University of Otago senior lecturer in voice Judy
Bellingham wants to see more media recognition of classical
music. Photo by Peter McIntosh.
University of Otago senior lecturer and classical
musician Judy Bellingham has spoken out over ''an imbalance in
the promotion of popular and classical music'', especially in
Ms Bellingham, who is a singer and a senior lecturer in voice
at the university's music department, was commenting in a
graduation address to more than 310 Otago graduates, mainly
in arts, music and theology, at the Regent Theatre, Dunedin,
yesterday. She told graduates she was a ''classical musician,
a singer and a teacher''.
The first two such roles hypothetically placed her ''towards
the bottom of `desirable' and `usual' occupations in New
''Because of this I have had to stand tall and stand proud.''
She had watched ''with interest'' the New Zealand's Got
Talent television show. This had been ''misnamed'' and
should be called ''New Zealand's Got Popular Talent'' because
of a lack of classical music in the show.
''If there was a show called `New Zealand's Got Sporting
Talent', would it be a show with no rugby in it?''On a
previous occasion, when the All Blacks had not won the World
Cup, the New Zealand Youth Choir had won ''a major
international choral competition''. But New Zealand
television had not shown this.
After a question had been asked in Parliament about ''why
this great achievement was not trumpeted to the New Zealand
public'' the answer was that the TVNZ journalist based in
Europe had been ''too busy covering the golf''.
Ms Bellingham noted that Alex Wilson and Terence Dennis had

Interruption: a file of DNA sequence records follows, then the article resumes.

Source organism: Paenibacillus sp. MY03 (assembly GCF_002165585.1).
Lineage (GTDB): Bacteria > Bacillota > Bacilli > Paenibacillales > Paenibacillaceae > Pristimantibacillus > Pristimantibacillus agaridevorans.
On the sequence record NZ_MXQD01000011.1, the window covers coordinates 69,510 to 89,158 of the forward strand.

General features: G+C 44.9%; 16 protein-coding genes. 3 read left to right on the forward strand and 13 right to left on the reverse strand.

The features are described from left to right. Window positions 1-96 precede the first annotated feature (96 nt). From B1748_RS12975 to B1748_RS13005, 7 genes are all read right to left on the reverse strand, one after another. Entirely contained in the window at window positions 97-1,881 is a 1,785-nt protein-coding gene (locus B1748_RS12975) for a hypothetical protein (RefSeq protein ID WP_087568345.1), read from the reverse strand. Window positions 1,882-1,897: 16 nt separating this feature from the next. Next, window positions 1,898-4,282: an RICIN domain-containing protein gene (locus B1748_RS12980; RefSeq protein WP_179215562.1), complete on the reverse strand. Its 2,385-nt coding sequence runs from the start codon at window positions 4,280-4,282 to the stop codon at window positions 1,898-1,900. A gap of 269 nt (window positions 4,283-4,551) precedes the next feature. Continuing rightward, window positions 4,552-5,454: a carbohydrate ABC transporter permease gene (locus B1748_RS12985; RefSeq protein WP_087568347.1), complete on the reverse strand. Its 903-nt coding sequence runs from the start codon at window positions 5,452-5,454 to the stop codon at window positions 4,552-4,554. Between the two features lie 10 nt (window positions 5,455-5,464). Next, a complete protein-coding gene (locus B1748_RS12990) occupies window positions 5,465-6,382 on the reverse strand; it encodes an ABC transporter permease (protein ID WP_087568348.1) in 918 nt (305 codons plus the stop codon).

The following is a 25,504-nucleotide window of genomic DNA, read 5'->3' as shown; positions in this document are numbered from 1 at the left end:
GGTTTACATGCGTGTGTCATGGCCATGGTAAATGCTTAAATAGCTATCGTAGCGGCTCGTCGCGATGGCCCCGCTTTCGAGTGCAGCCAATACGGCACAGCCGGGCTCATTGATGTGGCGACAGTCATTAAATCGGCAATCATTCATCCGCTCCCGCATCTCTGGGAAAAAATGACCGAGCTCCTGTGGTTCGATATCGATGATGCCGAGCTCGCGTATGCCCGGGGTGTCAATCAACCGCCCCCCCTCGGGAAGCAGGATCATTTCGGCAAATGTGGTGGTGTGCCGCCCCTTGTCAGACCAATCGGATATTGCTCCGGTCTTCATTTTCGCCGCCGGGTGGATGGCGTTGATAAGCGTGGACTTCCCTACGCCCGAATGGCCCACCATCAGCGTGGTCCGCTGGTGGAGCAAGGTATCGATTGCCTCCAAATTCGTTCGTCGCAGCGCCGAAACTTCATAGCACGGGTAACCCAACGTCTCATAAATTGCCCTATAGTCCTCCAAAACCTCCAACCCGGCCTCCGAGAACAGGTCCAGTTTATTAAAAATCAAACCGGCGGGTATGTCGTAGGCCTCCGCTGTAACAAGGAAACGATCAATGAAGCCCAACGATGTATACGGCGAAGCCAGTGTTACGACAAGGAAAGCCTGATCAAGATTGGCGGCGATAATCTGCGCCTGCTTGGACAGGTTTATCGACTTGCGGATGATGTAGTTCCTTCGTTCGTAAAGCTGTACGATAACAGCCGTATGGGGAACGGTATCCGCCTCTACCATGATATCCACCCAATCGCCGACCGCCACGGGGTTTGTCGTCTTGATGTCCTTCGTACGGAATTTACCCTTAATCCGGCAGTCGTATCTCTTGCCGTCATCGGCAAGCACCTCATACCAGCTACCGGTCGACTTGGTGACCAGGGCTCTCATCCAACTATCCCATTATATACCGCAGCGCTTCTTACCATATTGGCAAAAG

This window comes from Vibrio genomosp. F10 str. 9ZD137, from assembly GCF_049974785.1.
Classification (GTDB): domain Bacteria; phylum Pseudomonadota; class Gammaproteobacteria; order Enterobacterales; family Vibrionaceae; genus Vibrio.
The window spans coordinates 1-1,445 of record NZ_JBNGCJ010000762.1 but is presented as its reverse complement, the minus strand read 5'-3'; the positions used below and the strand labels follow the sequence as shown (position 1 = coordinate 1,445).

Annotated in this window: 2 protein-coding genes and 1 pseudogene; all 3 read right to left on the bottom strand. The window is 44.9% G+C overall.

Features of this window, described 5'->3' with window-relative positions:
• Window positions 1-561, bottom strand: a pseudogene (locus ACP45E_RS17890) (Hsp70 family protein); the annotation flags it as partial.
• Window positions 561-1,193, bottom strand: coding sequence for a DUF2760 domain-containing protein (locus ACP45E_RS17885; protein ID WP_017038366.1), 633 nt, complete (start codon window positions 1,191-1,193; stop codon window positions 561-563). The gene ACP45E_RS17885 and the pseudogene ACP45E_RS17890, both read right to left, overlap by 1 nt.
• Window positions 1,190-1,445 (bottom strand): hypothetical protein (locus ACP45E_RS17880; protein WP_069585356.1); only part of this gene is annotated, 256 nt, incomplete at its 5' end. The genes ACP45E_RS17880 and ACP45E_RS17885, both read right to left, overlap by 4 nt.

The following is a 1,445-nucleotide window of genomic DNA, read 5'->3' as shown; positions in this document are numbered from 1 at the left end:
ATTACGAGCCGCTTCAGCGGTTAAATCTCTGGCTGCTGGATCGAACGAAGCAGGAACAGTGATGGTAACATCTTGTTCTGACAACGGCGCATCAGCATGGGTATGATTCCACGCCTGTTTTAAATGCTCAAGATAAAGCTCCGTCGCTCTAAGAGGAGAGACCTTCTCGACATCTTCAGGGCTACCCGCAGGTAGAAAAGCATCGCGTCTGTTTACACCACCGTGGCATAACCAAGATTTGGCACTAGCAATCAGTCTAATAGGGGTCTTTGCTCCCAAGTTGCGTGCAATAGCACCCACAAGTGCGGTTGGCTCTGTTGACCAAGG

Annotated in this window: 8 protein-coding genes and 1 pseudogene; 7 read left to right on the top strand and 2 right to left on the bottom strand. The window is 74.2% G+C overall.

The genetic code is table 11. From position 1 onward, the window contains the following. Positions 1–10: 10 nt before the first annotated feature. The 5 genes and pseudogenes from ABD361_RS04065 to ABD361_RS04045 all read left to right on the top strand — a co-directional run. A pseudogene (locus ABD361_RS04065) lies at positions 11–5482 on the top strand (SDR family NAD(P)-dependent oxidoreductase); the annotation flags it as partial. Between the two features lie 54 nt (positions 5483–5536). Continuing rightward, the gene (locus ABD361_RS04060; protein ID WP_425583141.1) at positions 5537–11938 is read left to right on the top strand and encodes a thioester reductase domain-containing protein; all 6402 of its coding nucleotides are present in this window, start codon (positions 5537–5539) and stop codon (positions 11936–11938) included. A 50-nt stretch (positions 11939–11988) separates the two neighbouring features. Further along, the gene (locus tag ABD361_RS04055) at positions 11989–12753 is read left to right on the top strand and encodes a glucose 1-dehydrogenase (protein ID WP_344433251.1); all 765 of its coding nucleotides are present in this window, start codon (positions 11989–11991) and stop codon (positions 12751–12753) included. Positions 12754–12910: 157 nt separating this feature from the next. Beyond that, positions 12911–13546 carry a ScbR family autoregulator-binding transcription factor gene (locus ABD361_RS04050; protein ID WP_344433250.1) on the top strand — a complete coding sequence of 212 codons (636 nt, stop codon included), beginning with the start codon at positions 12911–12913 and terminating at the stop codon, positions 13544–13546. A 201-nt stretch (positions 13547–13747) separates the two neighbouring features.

just entertained graduates at the capping ceremony. In
September, Alex Wilson had come third in New Zealand's only
national classical singing competition, the Lexus Song Quest.
This achievement had not been shown on television, the entire
contest warranting just a 30 second snippet on the late news,
showing only the winner.
Such examples showed ''an imbalance in the promotion of
popular and classical music'', especially in the media.
It would be easy for classical musicians to become
discouraged and ''cower under such an unbalanced onslaught''
but, with passion and commitment, there was ''no scarcity of
opportunity to make a living at what you love doing''.
Some people had stereotyped classical musicians as
''old-fashioned, boring, nerdish'' and graduates would also
be familiar with ''caricatures of over-sized'' female
classical performers ''with mouths wide open surrounded by
big red lips''.
Ms Bellingham also took issue with the saying ''the party's
not over until the fat lady sings'' The ''tall poppy
syndrome'' was ''almost synonymous'' with being a classical
musician in this country.
She tended to think of a tall poppy as ''a high achiever in a
relatively unusual occupation''.
''In a world where conformity breeds acceptance, I urge you
not to be afraid to be different, to be a tall poppy.''